Monday, December 19, 2011

The Jedi Problem

I watched Return of the Jedi the other day. Or rather, I had it on in the background while I was working and only got about half way through it. Still, that's pretty much like watching it, especially for someone who's seen it a lot over the years.

I was struck, during this viewing, by just how strange a movie it is. First off, it's really 2 movies. The first part, "Star Wars Episode 5.5: Save Han from Jabba", is more like a short film and is quite entertaining. All the main characters are working together against a common enemy. Everything goes wrong, but somehow they prevail. If it weren't for the whole Galactic Empire, Darth Vader is Luke's father mess to tie up, the trilogy really could have just ended there. Think about it. Pretty much all of the best lines and memorable moments from the film are from that segment. The movie goes down hill from there.

I mean, sure, you could criticize "Save Han from Jabba" for Mark Hamill's egregiously bad acting, but that could be said of the entire trilogy. Otherwise, it's a good ensemble piece. Everyone plays their part in saving the day and the good-guys win.

Then the movie goes a little strange. All the characters get separated form one another robbing us of their enjoyable interaction. Furry midgets are singing every two minutes. Darth Vader is taking orders from a shriveled old man, and Han isn't even piloting the Millennium Falcon. The only thing that works in the "Blow Up the Death Star" portion of Jedi is that Luke still fails miserably and it takes Darth Vader to save the day. Then we find out *he's* a shriveled up old bald guy, and it all goes to hell again.

Then there's the Harrison Ford problem. What problem? He's different. I spent some time trying to pinpoint how, and near as I can tell the difference is that he's Harrison Ford. During Star Wars and The Empire Strikes Back, Harrison Ford was Han Solo. If you saw him on the street on a warm day in L.A. in May of 1981, you would have pointed and said "hey! That's Han Solo!" After Raiders of the Lost Ark came out in June of 1981, he became Harrison Ford. It didn't seem to really happen retroactively. If you go back and watch Star Wars or Empire, you see Han Solo, but in Jedi he's all Ford. His hair even seems a more Harrison Ford signature light brown than Han Solo black.

(I would argue that this is one of the many reasons why Bladerunner flopped in its original release. Even though it came out in 1982, after Raiders, people still weren't ready to see Han Solo getting the shit kicked out of him by Darryl Hannah. It was too soon. By the 90s, you could go back and watch Bladerunner and see Harrison Ford getting the shit kicked out of him by Darryl Hannah, and it works.)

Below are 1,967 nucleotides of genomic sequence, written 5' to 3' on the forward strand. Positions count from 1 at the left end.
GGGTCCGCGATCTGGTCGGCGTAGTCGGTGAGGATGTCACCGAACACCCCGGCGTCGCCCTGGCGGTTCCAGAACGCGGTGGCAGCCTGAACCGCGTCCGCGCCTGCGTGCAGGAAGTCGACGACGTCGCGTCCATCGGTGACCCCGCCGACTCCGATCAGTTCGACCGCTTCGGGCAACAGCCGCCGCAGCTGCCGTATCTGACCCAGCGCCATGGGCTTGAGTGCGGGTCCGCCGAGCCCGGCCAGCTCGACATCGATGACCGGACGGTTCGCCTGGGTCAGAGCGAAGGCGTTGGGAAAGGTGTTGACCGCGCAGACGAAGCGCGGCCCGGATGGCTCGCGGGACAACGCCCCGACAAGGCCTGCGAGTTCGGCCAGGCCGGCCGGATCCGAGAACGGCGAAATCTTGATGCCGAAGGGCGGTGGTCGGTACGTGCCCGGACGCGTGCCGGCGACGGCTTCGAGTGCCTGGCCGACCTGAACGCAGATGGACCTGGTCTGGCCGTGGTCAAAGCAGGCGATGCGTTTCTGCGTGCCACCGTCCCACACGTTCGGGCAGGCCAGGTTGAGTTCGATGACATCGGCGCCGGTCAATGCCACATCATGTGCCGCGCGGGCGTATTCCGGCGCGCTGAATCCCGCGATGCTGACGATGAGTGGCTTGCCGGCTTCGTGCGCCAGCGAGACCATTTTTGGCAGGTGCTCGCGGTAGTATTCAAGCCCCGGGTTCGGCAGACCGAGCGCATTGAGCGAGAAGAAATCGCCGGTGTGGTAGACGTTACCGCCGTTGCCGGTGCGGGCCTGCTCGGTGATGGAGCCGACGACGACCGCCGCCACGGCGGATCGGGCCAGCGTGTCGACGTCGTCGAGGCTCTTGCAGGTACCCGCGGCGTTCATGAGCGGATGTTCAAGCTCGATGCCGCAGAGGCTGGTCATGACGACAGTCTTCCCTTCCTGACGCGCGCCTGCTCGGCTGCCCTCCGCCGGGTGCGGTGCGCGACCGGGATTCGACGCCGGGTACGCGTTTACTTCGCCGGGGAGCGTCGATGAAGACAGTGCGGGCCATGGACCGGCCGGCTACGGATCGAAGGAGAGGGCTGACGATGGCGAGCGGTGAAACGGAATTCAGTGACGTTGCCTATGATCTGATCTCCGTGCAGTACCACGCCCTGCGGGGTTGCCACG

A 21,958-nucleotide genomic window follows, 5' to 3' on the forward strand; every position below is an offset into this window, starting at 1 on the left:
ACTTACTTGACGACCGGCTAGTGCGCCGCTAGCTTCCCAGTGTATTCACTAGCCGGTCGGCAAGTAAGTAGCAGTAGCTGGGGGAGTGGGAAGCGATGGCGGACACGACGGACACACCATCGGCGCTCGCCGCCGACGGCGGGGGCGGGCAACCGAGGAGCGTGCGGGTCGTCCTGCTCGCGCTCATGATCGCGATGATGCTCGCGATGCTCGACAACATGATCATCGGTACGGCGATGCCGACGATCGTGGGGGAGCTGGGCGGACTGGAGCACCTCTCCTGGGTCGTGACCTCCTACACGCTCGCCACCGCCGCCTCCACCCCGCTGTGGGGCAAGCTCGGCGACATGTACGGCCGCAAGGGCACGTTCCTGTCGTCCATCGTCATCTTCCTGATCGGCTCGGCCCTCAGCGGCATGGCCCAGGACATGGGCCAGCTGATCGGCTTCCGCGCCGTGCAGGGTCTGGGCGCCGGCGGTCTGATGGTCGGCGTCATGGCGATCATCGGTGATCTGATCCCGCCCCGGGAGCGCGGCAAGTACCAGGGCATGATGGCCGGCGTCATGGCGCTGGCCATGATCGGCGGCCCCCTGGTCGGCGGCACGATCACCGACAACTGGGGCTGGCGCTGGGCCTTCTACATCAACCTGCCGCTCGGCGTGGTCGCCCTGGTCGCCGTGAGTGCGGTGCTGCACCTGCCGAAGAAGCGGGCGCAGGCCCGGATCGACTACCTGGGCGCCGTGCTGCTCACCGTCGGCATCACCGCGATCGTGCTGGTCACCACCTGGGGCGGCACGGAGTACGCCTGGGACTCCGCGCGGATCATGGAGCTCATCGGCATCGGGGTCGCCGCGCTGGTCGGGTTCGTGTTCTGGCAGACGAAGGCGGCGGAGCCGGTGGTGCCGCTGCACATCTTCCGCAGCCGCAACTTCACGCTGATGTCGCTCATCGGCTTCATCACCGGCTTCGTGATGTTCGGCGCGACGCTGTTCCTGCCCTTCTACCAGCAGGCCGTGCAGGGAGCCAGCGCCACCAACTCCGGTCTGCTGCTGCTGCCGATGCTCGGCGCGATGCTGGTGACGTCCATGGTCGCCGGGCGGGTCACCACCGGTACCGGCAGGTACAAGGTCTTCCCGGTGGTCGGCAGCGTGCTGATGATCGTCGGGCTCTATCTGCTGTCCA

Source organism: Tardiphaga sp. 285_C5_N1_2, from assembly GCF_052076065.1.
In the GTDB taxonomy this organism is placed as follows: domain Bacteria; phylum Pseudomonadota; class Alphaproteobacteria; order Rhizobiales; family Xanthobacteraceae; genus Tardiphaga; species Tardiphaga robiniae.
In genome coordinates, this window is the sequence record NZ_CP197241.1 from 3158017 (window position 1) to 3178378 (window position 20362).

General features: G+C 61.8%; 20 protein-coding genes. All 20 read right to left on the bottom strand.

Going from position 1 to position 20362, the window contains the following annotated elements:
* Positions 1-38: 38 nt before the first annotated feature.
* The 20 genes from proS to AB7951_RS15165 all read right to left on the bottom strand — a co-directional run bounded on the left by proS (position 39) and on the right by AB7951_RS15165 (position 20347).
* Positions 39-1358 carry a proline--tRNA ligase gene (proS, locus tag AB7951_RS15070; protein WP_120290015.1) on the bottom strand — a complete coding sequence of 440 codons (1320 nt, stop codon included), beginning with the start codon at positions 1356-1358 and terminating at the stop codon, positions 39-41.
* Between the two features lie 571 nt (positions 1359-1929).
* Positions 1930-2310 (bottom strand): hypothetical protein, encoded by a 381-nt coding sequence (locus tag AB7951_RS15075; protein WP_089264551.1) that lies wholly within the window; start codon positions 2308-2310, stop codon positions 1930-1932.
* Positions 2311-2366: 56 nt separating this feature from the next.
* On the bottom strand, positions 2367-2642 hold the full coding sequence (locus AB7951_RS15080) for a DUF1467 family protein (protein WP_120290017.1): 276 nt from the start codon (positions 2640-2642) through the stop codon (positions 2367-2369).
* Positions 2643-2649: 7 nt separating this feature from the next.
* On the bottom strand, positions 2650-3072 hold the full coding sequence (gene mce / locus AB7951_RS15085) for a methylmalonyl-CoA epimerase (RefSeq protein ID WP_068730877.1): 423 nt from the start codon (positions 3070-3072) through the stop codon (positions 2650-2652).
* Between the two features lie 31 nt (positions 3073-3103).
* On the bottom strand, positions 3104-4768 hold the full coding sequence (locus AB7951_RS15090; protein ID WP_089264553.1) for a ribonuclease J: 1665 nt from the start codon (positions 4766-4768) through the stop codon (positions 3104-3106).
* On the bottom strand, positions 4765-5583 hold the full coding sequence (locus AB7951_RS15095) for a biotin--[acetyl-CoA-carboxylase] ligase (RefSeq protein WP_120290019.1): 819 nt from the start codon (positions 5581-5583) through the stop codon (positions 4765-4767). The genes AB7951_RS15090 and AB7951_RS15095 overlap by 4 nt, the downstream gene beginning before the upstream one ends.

He just doesn't seem to fit, and his acting isn't very good. In fact, none of the acting in the second half of the film is very good. That is not to say that the acting in any of the original Star Wars films was of Oscar caliber or anything, but they have their moments. None of those moments are in the "Blow Up the Death Star" portion of Jedi.

Then I got to thinking.... The "Blow Up the Death Star" portion of Jedi is just an advertising reel for ILM, just like the prequels. Jedi holds together a little better because it has the first 2.5 movies to fall back on, but taken out of context that last 2/3rds of the movie is pretty crappy.

This calls into question one of the cornerstones of Prequel-Criticism Philosophy: the idea that if only Lucas had just produced the prequels and let other people write and direct them, they would have been good. I no longer think that. Lucas would have screwed them up as the producer just like he screwed up Indiana Jones and the Kingdom of the Crystal Skull. In hindsight, it's hard to believe anyone could watch the "Blow Up the Death Star" portion of Jedi and think the prequels would be any good at all.

1 comment:

  1. All right, since I've so publicly trumpeted my love of Return of the Jedi--especially because of the Ewoks--I can only assume that this post is written directly to me. HOW DARE YOU, SIR?! HOW DARE YOU?!


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